The primary goal of my Ph.D. research was to develop and evaluate a statistical system for the extraction of information from natural language texts that supports incremental training and that takes the structure of texts into account. The full title of my Ph.D. thesis is "An Incrementally Trainable Statistical Approach to Information Extraction Based on Token Classification and Rich Context Models." I defended the thesis in early 2007. The full text of my thesis is available online (also as PDF), but it has also been published as a printed book:
VDM Verlag, Saarbrücken, 2008.
My Ph.D. thesis, finished in 2007: The purpose of
Information Extraction (IE) is to find desired pieces of information in
unstructured or weakly structured texts and store them in a form that is
suitable for automatic querying and processing. This book presents a
innovative approach to statistical information extraction. It introduces a
new algorithm which supports functionality not available in previous IE
systems, such as interactive incremental training to reduce the human
The system also utilizes new sources of information, employing rich tree-based context representations to combine document structure (HTML or XML markup) with linguistic and semantic information. The resulting IE system is designed as a generic framework for statistical information extraction.
Printed copies can be bought from Amazon.com or Amazon.de as well as through other offline or online booksellers.
To get a (very) short impression of what I have been doing, you might want to check the slides of the talk I gave during my PhD defense about my work. (This wasn't the only talk of my defense, I also gave a longer talk regarding "Challenges in Spam Filtering Research" which you will find on my spam filtering page.)
While doing my Ph.D., I was a member of the Berlin-Brandenburg Graduate School in Distributed Information Systems. My primary adviser was Professor Heinz F. Schweppe, the head of the Database and Information Systems Group of the Freie Universität Berlin. Before the start of the scholarship, I worked for some months as a research assistant for the FEx project on related topics.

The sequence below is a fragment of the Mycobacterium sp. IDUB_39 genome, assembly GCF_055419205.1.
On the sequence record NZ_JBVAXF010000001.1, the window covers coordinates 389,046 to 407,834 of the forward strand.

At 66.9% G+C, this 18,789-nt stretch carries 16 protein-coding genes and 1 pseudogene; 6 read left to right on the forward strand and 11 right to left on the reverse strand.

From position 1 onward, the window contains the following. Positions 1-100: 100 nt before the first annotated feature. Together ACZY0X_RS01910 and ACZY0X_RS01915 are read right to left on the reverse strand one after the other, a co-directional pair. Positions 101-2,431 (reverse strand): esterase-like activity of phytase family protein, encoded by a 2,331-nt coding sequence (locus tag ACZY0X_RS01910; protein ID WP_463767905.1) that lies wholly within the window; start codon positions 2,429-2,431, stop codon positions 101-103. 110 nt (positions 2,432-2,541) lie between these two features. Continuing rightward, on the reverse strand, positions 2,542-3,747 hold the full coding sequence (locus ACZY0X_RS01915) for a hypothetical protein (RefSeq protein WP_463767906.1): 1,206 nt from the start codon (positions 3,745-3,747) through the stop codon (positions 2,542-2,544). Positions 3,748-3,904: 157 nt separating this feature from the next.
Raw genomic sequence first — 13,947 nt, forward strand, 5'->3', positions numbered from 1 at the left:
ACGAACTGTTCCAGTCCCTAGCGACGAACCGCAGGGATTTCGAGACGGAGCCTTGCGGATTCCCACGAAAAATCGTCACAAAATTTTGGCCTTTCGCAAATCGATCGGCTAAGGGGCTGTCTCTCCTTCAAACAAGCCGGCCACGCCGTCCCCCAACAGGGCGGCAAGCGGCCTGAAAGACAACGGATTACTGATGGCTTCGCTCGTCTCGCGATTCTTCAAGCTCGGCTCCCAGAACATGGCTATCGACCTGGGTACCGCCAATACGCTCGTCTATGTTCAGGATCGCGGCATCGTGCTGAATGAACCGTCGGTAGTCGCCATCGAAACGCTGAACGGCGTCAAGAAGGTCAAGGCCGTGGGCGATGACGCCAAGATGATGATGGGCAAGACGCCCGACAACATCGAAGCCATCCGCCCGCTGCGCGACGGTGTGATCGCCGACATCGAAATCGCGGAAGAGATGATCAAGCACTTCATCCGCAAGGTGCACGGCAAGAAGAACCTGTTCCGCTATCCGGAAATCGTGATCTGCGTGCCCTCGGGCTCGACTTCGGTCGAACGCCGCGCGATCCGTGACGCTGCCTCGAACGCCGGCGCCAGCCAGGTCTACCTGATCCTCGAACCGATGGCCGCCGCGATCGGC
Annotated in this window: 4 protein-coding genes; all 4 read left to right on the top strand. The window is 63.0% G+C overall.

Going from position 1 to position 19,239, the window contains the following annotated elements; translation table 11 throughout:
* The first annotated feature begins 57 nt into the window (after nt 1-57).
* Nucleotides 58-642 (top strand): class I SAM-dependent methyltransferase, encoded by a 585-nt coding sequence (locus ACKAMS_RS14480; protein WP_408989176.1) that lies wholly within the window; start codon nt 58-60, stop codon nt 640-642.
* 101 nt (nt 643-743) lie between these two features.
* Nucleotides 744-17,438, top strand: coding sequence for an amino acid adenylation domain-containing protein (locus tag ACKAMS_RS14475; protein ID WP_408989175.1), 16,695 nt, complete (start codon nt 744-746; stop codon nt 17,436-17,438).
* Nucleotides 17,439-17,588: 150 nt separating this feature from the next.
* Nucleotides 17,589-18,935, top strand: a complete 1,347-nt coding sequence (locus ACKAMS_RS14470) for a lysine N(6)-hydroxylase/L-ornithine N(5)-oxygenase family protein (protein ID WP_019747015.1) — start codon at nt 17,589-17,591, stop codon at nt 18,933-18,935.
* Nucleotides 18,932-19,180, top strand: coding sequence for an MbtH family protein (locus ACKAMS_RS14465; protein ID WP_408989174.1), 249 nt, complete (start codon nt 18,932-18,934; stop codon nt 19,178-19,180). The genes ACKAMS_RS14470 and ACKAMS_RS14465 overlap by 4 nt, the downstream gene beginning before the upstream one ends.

For historical reasons, I have kept the initial proposal of my dissertation plans from January 2003 around. It's amazing how much has changed since then, but the core ideas are already there.
My publications on information extraction and related topics:
My publications regarding text classification and spam filtering can be found on my spam filtering page.
The software I've written during my PhD project is called Trainable Information Extractor, or TIE for short: a statistical system that supports not just information extraction, but also text classification and some related tasks such as preprocessing and XML merging and repair.
It's written in Java and available under GPL. But be warned that this is experimented software. It worked very fine for my purposes, but it's hardly ready for general use, due to lack of sufficient user documentation, convenient user interfaces etc. Sorry – you know how it is.
WARNING: apparently, the TIE classifiers don't work correctly under Java 6. Please use Java 5 instead.
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